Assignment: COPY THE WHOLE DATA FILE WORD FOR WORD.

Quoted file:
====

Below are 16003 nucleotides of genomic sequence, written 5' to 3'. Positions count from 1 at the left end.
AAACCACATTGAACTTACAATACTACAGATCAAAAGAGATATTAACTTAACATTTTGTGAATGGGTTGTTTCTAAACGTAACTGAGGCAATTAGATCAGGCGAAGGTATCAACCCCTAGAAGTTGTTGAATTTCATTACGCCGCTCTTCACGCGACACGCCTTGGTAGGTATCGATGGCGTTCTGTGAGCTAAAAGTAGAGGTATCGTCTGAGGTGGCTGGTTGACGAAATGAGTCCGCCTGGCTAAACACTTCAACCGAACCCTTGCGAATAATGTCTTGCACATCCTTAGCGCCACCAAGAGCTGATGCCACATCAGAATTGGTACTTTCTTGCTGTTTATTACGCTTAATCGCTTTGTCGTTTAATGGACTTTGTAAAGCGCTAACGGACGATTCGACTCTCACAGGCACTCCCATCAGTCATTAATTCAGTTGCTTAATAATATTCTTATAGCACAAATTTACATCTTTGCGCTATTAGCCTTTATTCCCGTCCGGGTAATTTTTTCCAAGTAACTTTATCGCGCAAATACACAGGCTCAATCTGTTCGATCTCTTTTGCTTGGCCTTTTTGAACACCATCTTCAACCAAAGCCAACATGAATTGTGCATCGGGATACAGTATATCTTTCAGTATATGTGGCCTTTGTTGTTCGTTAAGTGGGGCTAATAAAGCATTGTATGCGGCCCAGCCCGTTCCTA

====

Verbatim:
Below are 16003 nucleotides of genomic sequence, written 5' to 3'. Positions count from 1 at the left end.
AAACCACATTGAACTTACAATACTACAGATCAAAAGAGATATTAACTTAACATTTTGTGAATGGGTTGTTTCTAAACGTAACTGAGGCAATTAGATCAGGCGAAGGTATCAACCCCTAGAAGTTGTTGAATTTCATTACGCCGCTCTTCACGCGACACGCCTTGGTAGGTATCGATGGCGTTCTGTGAGCTAAAAGTAGAGGTATCGTCTGAGGTGGCTGGTTGACGAAATGAGTCCGCCTGGCTAAACACTTCAACCGAACCCTTGCGAATAATGTCTTGCACATCCTTAGCGCCACCAAGAGCTGATGCCACATCAGAATTGGTACTTTCTTGCTGTTTATTACGCTTAATCGCTTTGTCGTTTAATGGACTTTGTAAAGCGCTAACGGACGATTCGACTCTCACAGGCACTCCCATCAGTCATTAATTCAGTTGCTTAATAATATTCTTATAGCACAAATTTACATCTTTGCGCTATTAGCCTTTATTCCCGTCCGGGTAATTTTTTCCAAGTAACTTTATCGCGCAAATACACAGGCTCAATCTGTTCGATCTCTTTTGCTTGGCCTTTTTGAACACCATCTTCAACCAAAGCCAACATGAATTGTGCATCGGGATACAGTATATCTTTCAGTATATGTGGCCTTTGTTGTTCGTTAAGTGGGGCTAATAAAGCATTGTATGCGGCCCAGCCCGTTCCTA